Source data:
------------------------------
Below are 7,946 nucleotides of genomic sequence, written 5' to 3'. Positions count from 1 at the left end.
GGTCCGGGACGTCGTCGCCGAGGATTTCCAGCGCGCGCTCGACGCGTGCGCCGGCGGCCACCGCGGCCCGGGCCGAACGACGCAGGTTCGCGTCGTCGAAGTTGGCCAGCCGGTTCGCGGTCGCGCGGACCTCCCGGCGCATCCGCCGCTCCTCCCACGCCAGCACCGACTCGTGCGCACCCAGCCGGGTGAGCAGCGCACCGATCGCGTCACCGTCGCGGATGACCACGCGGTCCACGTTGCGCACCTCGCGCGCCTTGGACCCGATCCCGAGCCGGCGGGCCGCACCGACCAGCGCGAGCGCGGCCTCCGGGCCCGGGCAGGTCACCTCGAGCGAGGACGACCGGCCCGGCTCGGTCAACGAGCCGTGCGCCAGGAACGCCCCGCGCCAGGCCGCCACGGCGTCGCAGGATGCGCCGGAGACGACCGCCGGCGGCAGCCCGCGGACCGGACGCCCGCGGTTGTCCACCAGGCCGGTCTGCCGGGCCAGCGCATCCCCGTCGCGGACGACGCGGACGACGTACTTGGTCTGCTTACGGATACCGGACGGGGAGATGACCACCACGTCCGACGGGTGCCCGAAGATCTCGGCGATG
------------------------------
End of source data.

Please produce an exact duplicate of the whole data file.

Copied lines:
Below are 7,946 nucleotides of genomic sequence, written 5' to 3'. Positions count from 1 at the left end.
GGTCCGGGACGTCGTCGCCGAGGATTTCCAGCGCGCGCTCGACGCGTGCGCCGGCGGCCACCGCGGCCCGGGCCGAACGACGCAGGTTCGCGTCGTCGAAGTTGGCCAGCCGGTTCGCGGTCGCGCGGACCTCCCGGCGCATCCGCCGCTCCTCCCACGCCAGCACCGACTCGTGCGCACCCAGCCGGGTGAGCAGCGCACCGATCGCGTCACCGTCGCGGATGACCACGCGGTCCACGTTGCGCACCTCGCGCGCCTTGGACCCGATCCCGAGCCGGCGGGCCGCACCGACCAGCGCGAGCGCGGCCTCCGGGCCCGGGCAGGTCACCTCGAGCGAGGACGACCGGCCCGGCTCGGTCAACGAGCCGTGCGCCAGGAACGCCCCGCGCCAGGCCGCCACGGCGTCGCAGGATGCGCCGGAGACGACCGCCGGCGGCAGCCCGCGGACCGGACGCCCGCGGTTGTCCACCAGGCCGGTCTGCCGGGCCAGCGCATCCCCGTCGCGGACGACGCGGACGACGTACTTGGTCTGCTTACGGATACCGGACGGGGAGATGACCACCACGTCCGACGGGTGCCCGAAGATCTCGGCGATG